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Fort Macleod to discuss stray cat issue

Fort Macleod residents will have an open discussion about stray and feral cats in the town.
The Town of Fort Macleod is hosting a community cat public engagement session at 7 p.m. Wednesday, March 4 at the G.R. Davis Administration Building.
R.J. Bailout, executive director and co-founder of the Canadian Animal Task Force will be in attendance.
“Mr. Bailout offered his help in gathering this information and moving forward in the process,” Town of Fort Macleod director of community and protective services Liisa Gillingham said during the Feb. 24 council meeting. “I’m really excited to have him come down.”
Council is searching for a solution to the problem of stray and feral cats causing issues in Fort Macleod.
A decision was made earlier this year to engage residents in determining the size of the problem and finding a solution.
Gillingham told council last week several groups, including the Canadian Animal Task Force, reached out to the Town of Fort Macleod in the previous two weeks.
The Canadian Animal Task Force is a registered charity that partners with communities to humanely manage cats and ensure their safety and well-being.
Council learned a community-based program was started in 2019 to assist municipalities dealing with overpopulation of free roaming cats.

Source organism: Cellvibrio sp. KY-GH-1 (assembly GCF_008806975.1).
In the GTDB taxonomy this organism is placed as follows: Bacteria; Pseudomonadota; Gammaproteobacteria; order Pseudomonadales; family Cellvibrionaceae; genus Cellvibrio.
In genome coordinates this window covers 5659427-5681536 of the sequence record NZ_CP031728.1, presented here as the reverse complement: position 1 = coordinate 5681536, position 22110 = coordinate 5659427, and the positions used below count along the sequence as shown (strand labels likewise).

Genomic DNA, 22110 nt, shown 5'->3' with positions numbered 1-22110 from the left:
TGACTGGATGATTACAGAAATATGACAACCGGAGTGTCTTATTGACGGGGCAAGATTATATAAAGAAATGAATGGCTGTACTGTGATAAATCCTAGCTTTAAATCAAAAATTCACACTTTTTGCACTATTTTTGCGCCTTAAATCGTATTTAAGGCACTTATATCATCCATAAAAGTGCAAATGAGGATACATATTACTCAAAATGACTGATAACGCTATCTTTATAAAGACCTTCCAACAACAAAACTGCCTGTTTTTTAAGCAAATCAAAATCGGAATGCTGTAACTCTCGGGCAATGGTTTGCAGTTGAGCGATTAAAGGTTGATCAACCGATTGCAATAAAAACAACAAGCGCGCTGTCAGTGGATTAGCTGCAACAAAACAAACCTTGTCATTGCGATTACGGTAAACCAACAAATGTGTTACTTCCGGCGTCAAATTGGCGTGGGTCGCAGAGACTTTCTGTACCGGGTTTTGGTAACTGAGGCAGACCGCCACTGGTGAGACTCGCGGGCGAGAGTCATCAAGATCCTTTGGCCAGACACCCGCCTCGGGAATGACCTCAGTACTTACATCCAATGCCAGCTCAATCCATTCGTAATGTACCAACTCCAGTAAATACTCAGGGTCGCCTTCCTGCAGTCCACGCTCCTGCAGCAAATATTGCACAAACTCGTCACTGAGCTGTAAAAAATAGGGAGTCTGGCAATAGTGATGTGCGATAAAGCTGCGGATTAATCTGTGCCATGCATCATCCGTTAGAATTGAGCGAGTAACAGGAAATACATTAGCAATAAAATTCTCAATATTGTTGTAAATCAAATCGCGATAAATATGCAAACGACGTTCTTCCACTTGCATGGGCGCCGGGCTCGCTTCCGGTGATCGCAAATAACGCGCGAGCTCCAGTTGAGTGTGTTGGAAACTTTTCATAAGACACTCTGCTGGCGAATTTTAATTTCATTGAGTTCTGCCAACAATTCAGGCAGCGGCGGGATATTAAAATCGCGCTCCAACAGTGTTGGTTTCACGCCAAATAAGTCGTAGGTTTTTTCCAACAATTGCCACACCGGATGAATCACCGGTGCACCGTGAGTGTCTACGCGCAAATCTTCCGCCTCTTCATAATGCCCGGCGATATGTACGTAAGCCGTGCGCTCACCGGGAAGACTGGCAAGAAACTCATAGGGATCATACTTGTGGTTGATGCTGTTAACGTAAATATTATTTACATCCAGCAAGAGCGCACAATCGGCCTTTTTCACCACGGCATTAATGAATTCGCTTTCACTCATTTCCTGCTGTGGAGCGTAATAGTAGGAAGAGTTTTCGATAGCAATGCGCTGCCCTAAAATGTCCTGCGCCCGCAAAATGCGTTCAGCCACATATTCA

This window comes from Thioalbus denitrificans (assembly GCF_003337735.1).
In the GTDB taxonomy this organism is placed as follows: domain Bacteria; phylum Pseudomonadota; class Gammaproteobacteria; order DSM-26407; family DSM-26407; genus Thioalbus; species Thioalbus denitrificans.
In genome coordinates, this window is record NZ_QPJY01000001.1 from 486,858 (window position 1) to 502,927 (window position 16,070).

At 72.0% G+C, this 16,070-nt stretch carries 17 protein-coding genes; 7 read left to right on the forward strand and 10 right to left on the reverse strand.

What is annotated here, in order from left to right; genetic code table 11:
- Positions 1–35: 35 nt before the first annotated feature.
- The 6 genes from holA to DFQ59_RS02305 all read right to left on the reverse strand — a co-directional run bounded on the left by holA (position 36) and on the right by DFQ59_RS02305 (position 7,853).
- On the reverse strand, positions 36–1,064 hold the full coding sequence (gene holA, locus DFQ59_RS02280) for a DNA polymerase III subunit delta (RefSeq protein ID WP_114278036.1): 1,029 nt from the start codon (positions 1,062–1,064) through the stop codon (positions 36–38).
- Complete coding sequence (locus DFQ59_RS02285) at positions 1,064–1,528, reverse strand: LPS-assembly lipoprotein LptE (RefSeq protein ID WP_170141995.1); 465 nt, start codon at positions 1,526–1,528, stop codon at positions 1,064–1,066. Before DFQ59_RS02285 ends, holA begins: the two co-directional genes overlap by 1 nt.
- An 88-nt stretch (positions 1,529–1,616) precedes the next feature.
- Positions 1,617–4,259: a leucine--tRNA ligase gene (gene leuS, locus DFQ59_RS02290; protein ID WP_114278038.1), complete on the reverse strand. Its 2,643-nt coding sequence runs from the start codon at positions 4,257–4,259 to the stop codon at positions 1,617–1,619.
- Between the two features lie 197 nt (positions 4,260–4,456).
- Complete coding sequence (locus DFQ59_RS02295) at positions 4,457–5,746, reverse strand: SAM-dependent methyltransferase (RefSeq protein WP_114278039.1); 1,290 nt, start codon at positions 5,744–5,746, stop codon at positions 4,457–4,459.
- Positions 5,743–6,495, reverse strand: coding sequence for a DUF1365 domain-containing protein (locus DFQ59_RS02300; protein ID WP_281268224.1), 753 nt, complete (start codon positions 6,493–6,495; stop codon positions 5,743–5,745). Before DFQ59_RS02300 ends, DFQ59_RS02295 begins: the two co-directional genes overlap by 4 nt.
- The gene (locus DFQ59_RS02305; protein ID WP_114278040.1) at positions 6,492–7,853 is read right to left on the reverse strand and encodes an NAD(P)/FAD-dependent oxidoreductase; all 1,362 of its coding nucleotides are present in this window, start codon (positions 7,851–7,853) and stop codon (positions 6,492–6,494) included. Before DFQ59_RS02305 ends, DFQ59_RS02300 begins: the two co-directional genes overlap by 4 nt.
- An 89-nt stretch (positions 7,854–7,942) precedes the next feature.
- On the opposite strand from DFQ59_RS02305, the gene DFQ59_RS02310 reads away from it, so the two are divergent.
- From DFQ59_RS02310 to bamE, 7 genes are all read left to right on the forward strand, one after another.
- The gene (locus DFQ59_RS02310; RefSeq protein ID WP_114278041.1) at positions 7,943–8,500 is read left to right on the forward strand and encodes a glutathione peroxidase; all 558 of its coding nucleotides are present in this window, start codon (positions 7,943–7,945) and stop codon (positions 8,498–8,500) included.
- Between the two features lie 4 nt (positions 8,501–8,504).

A clinic was held in Carseland with 84 feral cats trapped, spayed and neutered, treated for parasites, vaccinated, tattooed and ear-tipped.
Since then, local residents continue to monitor and care for the feral cats.
Gillingham said Bailout is attending the meeting to provide advice based on his experience.
“He’s going to be a great resource for us,” Gillingham said.
Gillingham is hopeful the meeting will attract a large gathering.
“I invite you all to come and participate in the conversation,” Gillingham told council.
Coun. David Orr asked about the format of the meeting.
“Will there still be an opportunity to discuss a wide range of issues about cats?” Orr asked. “Are we going to be able to get as much information as possible?”
Gillingham said the topics for discussion will be wide-ranging, including natural deterrents to keep cats out of yards and the location and numbers of feral cats in Fort Macleod.
“One of the things I personally want to talk about is how the community sees this and if there truly is a problem,” Gillingham said.
Gillingham told council some people have called to express concern about the town spending tax dollars to control stray and feral cats.
Orr wondered if there will be a discussion about licensing cats.
“We can sure talk about that,” Gillingham said.

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